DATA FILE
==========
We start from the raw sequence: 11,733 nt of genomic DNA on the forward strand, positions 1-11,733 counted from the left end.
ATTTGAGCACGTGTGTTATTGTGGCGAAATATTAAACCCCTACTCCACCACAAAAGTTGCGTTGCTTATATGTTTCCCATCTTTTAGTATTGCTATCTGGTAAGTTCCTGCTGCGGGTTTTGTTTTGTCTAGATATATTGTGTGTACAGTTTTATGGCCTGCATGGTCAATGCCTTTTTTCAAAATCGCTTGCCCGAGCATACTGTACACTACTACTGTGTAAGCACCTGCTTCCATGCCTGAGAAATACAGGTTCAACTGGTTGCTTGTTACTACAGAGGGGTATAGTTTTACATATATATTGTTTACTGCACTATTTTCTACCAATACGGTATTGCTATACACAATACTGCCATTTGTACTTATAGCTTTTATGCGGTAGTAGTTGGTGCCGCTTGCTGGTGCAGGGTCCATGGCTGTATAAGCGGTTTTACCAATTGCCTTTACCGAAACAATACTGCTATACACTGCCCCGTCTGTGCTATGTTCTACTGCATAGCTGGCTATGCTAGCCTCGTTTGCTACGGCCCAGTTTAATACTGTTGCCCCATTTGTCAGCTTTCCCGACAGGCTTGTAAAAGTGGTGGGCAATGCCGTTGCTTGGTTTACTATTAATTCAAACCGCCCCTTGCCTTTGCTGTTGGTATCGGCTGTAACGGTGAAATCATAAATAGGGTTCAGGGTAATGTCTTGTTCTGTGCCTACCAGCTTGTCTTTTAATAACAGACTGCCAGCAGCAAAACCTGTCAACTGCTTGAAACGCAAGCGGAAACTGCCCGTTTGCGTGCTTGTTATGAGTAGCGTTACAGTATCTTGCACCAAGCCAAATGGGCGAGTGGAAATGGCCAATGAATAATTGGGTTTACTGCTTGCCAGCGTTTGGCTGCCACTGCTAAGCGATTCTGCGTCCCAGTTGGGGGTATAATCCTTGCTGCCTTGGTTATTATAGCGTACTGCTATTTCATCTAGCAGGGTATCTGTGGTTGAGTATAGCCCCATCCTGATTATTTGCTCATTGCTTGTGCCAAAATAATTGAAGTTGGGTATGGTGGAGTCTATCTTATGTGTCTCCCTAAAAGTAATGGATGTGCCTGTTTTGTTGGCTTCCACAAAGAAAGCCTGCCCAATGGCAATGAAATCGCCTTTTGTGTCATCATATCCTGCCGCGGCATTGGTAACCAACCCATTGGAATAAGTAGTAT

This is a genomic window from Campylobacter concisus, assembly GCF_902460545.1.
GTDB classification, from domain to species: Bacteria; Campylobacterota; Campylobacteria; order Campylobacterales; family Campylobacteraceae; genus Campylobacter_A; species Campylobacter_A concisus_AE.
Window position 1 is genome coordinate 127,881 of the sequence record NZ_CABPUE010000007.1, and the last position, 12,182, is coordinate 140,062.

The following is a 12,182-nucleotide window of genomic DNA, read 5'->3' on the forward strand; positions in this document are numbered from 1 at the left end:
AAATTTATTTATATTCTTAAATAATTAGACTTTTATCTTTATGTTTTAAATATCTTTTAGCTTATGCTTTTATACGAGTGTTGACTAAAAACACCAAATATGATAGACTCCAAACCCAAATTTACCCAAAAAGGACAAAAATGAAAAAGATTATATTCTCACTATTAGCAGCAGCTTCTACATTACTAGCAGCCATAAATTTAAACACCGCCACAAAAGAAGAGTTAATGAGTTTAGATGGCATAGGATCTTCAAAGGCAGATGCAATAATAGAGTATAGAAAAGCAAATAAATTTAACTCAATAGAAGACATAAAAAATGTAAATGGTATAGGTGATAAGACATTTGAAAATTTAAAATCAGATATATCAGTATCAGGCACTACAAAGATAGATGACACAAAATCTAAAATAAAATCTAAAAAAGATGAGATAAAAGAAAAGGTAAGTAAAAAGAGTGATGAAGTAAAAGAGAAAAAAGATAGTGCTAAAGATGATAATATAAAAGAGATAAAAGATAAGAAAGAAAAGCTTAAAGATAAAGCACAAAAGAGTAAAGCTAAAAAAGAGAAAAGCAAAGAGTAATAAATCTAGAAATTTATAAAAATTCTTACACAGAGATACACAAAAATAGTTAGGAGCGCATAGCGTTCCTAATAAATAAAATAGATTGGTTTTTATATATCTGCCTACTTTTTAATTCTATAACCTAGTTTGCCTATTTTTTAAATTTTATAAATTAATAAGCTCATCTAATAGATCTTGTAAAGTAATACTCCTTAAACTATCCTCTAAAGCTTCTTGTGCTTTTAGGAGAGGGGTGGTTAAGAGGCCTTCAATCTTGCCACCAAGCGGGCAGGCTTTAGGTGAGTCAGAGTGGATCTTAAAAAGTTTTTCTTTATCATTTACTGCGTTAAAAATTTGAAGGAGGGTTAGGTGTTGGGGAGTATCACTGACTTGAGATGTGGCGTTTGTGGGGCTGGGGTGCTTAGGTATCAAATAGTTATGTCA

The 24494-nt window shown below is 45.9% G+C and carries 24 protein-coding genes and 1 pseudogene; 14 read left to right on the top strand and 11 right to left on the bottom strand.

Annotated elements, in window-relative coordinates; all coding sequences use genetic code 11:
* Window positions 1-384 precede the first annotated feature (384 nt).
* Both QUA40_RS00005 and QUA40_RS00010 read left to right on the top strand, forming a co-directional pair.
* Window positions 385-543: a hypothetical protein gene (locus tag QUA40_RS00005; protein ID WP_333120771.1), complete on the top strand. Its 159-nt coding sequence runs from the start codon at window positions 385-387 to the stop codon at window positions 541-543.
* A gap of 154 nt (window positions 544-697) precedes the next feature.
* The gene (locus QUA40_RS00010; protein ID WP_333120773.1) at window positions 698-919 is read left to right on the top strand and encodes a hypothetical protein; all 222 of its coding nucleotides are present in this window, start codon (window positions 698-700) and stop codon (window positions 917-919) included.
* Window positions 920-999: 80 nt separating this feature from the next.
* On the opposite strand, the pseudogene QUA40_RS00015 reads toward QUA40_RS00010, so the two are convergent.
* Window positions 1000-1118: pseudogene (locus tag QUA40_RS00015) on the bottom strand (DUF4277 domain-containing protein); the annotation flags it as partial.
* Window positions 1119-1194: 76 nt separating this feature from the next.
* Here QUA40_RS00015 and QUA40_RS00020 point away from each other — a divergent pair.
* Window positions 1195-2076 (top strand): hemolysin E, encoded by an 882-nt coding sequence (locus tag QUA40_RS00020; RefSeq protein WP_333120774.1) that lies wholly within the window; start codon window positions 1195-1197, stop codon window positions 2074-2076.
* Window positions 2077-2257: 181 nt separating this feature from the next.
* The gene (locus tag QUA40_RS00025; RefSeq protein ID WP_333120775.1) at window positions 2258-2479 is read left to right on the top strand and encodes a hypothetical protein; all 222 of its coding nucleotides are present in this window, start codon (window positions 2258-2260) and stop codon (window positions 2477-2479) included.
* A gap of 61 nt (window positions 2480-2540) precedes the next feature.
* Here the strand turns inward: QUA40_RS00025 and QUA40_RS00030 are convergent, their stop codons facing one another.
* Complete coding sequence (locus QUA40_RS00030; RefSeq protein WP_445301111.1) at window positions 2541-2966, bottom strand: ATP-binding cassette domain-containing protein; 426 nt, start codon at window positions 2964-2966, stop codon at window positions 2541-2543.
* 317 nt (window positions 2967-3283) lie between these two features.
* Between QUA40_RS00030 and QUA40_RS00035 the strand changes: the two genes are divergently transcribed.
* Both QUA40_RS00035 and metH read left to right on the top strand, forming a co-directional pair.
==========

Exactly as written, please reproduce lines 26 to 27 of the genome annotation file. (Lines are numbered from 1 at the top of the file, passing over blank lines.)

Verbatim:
* 317 nt (window positions 2967-3283) lie between these two features.
* Between QUA40_RS00030 and QUA40_RS00035 the strand changes: the two genes are divergently transcribed.